MONROE, CT — O’Reilly Auto Parts won zoning approval to build a new 7,453-square-foot store with 25 parking spaces at 215 Monroe Turnpike Thursday night.
The Planning and Zoning Commission approved a petition to change the zone from Limited Office Retail (LOR) to a Special Design District (SDD), then approved a special exception permit for the site plan.
The property is just under an acre and an SDD is only allowed on a minimum of one acre. However, an error in the way the regulation was written allows a developer to include up to the center of the street in the front of the site in the measurement.
This mistake allowed a Starbucks to be approved at 255 Monroe Turnpike. The commission since corrected the language, but the change has yet to go into effect. Chairman Michael O’Reilly said a public hearing should be held on it by early February.
During Thursday’s hearing for O’Reilly Auto Parts, Wally Thomas of Wheeler Road asked about people “sneaking” in applications before February and suggested a moratorium barring more applications until the corrected language goes into effect.
Commissioner Robert Westlund said there are not many lots he could see bringing SDD applications before the February hearing.
Commission Leon Ambrosey voted against the petition for an SDD, because the smaller size of the parcel restricts the distance for property setbacks and for future expansion should O’Reilly Auto Parts ever decide to leave. He also said it would also restrict the types of uses that could replace the auto parts store.
“I think moving forward I don’t want to throw these on postage stamp lots,” Ambrosey said of Special Design Districts.
Vice Chairman Bruno Maini contended there are still areas of the site that could accommodate future parking spaces.
Westlund said the auto parts business has changed with more parts being ordered online, making a larger building less of a necessity. “I can’t think of any auto parts store in town with more than five or 10 spots filled at the same time,” he added of the parking.
The petition to change the site from an LOR to an SDD was approved by a vote of 4-1 with Maini, Westlund, O’Reilly and Secretary Ryan Condon voting yes and Ambrosey voting no.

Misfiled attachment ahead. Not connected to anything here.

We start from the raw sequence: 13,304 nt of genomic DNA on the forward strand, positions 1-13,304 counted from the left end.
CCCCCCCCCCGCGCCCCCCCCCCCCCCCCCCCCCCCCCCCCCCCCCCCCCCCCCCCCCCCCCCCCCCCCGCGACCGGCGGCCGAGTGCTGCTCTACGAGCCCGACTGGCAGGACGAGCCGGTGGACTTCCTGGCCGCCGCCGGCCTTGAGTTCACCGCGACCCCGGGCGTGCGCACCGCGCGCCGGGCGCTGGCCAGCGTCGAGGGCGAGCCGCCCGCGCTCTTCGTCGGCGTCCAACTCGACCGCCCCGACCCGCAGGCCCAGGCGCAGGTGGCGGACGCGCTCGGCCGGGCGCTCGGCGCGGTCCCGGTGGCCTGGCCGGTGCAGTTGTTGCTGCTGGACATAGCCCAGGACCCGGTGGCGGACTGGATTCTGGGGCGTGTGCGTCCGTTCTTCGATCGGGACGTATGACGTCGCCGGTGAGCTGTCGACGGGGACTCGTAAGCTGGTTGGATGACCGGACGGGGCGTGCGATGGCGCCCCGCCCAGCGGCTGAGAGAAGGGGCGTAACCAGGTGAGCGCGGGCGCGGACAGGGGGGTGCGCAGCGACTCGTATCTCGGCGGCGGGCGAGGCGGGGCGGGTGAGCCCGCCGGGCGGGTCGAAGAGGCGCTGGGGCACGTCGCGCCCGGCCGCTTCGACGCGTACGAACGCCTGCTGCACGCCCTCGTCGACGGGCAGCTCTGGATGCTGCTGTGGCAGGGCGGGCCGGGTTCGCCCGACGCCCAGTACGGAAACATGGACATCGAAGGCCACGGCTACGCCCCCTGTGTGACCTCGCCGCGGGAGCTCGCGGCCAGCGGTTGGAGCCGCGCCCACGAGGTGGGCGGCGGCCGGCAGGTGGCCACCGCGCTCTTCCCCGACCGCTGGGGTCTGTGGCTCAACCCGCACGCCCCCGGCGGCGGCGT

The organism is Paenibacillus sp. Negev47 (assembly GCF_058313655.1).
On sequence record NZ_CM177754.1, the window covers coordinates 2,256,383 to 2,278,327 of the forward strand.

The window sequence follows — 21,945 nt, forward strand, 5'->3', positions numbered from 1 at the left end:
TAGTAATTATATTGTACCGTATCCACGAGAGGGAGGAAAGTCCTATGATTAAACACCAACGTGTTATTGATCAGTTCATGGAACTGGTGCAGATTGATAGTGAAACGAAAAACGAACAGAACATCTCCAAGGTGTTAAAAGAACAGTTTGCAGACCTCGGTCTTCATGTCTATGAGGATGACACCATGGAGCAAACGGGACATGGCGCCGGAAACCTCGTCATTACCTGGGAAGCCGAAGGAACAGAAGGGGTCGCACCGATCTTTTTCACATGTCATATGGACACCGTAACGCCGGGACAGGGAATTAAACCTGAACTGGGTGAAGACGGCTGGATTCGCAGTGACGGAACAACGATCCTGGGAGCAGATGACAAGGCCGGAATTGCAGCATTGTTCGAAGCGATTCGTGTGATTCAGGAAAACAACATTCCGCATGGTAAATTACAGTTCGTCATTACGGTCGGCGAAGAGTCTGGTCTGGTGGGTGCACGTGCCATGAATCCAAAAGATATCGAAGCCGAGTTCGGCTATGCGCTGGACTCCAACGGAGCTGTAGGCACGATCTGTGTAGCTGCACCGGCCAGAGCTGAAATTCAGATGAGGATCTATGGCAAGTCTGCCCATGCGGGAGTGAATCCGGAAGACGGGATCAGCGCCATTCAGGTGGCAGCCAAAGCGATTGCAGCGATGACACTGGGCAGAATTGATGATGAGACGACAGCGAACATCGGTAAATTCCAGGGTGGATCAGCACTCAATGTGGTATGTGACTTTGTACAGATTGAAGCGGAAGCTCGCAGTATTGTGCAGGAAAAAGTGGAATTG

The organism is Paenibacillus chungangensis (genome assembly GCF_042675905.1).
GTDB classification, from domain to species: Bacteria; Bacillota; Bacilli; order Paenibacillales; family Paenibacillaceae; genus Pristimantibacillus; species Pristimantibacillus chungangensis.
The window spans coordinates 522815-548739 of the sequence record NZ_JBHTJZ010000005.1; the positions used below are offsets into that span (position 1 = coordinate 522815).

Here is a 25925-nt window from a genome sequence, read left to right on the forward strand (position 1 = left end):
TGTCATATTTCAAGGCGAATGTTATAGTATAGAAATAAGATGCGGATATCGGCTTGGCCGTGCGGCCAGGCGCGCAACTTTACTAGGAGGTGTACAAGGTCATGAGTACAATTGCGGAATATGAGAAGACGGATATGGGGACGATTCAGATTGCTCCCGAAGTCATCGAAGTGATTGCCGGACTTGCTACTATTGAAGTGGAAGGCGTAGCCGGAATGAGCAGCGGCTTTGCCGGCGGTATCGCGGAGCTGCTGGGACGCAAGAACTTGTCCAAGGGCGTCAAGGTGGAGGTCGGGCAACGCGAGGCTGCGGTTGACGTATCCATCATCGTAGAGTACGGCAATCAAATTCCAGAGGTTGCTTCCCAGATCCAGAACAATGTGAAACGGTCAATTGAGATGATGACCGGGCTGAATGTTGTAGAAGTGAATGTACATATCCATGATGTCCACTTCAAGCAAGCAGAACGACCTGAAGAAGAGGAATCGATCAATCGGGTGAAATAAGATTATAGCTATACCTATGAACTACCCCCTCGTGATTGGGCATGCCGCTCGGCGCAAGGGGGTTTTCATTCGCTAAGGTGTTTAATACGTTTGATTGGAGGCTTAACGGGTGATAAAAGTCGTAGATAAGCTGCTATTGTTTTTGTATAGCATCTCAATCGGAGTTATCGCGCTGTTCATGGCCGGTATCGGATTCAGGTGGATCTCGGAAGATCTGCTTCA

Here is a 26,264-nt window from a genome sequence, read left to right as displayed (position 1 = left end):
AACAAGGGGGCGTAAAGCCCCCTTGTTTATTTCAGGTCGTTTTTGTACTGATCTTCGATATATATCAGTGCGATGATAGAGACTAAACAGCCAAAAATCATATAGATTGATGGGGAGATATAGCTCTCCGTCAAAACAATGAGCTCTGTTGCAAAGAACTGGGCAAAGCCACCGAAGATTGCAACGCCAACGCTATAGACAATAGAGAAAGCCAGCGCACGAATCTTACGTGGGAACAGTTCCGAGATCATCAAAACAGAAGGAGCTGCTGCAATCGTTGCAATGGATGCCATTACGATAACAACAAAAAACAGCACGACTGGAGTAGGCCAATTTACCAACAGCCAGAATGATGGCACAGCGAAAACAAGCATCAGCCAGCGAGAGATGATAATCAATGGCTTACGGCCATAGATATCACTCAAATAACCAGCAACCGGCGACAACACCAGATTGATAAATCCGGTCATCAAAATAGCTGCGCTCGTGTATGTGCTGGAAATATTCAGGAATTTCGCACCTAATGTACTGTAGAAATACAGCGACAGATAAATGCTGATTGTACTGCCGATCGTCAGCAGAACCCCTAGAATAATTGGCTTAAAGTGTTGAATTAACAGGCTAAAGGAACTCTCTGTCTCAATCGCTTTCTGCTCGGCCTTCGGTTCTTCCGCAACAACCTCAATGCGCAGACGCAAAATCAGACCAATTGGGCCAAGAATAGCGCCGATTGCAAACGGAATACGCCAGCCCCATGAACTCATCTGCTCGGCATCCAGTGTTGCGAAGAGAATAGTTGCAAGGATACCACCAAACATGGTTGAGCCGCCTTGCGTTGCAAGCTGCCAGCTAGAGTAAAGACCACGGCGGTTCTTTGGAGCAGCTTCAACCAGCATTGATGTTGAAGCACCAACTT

New England character
In response to input from the Planning and Zoning Commission and the Architectural Review Board, the developer made some changes to make its building have more of a New England look.
Attorney Richard P. Roberts, who represents the applicant, said the parapet wall was raised a bit to ensure the mechanicals are hidden, wainscoting was added, as well as cornices on top of the pillars of the building.
Randy Miron, an associate overseeing site civil engineering design projects for Bohler, said they added some stone to the veneer, and would use red EIFS (exterior insulation and finish systems) material where the O’Reilly sign would be on the facade.
During deliberations on the site plan, Ambrosey said “a square building does not look New England.”
“Bill used to be a stickler on making it look more New England for Monroe,” he said of the late Planning and Zoning Commission chairman, Bill Porter.
Ambrosey said the commission can require a building to look more colonial. However, he also said he does not have a problem with how the O’Reilly Auto Parts architectural building plan looks, other than the flat roof.
Maini thanked the applicant for adding more trees to the natural buffer in back of the property.
William Holsworth, who is the acting planning and zoning administrator, noted that Fire Marshal William “Bill” Davin is still reviewing the application, but did not see any major traffic concerns.
Police Chief Keith White does not see the application as a major traffic generator and had no problem with the one curb cut, according to Holsworth.
The commission unanimously approved the special exception permit.
The site will be served by public water, gas and electric and will have an onsite septic system approved by the Monroe Health Department.
The stormwater plan includes a series of roof drains and catch basins, where rainwater will be treated and detained in an underground stormwater infiltration system before being released into the Monroe Turnpike drainage system.
The O’Reilly Auto Parts’ site plan includes an enclosed trash enclosure, a sidewalk for building access and for street frontage along Monroe Turnpike.
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